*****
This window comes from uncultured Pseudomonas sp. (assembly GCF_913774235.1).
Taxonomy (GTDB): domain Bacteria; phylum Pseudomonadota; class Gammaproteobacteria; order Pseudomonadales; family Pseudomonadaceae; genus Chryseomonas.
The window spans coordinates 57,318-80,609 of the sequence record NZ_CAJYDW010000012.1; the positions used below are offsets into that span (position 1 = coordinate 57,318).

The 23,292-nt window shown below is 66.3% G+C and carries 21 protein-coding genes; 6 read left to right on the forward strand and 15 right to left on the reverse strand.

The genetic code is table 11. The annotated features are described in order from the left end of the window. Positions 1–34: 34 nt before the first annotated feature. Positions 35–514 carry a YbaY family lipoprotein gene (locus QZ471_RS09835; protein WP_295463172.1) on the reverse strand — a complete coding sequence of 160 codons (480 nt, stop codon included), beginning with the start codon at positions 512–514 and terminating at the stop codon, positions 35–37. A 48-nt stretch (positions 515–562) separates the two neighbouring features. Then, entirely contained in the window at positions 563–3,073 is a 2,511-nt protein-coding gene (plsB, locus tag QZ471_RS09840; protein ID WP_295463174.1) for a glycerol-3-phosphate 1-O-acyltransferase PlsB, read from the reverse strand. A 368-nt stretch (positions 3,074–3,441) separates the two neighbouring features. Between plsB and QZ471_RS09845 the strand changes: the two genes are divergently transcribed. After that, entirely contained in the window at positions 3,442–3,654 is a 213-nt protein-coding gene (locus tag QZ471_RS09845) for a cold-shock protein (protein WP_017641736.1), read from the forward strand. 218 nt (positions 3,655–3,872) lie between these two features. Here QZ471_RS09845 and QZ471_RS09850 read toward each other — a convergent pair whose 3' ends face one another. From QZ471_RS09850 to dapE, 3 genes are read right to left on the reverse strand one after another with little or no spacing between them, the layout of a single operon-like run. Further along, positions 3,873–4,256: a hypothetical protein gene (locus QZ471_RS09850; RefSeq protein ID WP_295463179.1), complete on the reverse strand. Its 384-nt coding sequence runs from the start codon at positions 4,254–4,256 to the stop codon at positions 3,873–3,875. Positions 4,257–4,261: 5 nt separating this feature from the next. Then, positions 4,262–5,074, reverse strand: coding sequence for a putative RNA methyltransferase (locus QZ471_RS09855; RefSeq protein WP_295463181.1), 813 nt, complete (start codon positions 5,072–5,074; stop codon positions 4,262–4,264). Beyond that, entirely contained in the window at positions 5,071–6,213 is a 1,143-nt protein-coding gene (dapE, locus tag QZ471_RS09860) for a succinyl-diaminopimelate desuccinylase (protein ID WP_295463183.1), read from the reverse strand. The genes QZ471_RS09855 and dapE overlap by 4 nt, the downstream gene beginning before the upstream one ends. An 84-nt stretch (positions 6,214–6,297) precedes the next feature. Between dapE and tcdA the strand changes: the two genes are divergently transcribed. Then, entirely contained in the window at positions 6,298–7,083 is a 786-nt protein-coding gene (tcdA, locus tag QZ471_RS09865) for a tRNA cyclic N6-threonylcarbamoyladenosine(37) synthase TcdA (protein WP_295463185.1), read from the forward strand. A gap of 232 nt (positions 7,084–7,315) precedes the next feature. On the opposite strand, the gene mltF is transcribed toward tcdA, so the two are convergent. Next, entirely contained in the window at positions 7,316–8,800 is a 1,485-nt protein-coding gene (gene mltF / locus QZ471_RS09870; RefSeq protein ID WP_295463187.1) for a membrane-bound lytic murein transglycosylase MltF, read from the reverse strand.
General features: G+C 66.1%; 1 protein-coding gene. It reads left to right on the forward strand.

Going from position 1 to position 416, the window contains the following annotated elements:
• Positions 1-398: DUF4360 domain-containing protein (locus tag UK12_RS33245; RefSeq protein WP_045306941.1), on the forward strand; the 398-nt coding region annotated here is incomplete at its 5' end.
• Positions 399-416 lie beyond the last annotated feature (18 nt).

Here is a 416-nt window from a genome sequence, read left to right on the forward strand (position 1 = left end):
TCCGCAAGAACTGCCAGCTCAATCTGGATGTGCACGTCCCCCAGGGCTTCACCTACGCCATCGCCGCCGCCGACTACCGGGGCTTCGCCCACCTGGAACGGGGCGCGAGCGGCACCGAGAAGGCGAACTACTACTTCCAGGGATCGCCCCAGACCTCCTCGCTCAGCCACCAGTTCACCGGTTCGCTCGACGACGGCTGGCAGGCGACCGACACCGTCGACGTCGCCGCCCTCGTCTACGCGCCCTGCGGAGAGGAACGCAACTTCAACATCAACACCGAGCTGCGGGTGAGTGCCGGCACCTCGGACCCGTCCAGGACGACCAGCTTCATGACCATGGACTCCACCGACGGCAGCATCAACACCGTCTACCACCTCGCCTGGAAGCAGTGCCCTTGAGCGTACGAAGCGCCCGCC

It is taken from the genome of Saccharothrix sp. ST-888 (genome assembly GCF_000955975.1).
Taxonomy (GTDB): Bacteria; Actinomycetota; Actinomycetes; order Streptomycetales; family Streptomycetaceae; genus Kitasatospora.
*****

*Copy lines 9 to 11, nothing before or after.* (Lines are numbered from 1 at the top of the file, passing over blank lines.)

• Positions 399-416 lie beyond the last annotated feature (18 nt).

Here is a 416-nt window from a genome sequence, read left to right on the forward strand (position 1 = left end):
TCCGCAAGAACTGCCAGCTCAATCTGGATGTGCACGTCCCCCAGGGCTTCACCTACGCCATCGCCGCCGCCGACTACCGGGGCTTCGCCCACCTGGAACGGGGCGCGAGCGGCACCGAGAAGGCGAACTACTACTTCCAGGGATCGCCCCAGACCTCCTCGCTCAGCCACCAGTTCACCGGTTCGCTCGACGACGGCTGGCAGGCGACCGACACCGTCGACGTCGCCGCCCTCGTCTACGCGCCCTGCGGAGAGGAACGCAACTTCAACATCAACACCGAGCTGCGGGTGAGTGCCGGCACCTCGGACCCGTCCAGGACGACCAGCTTCATGACCATGGACTCCACCGACGGCAGCATCAACACCGTCTACCACCTCGCCTGGAAGCAGTGCCCTTGAGCGTACGAAGCGCCCGCC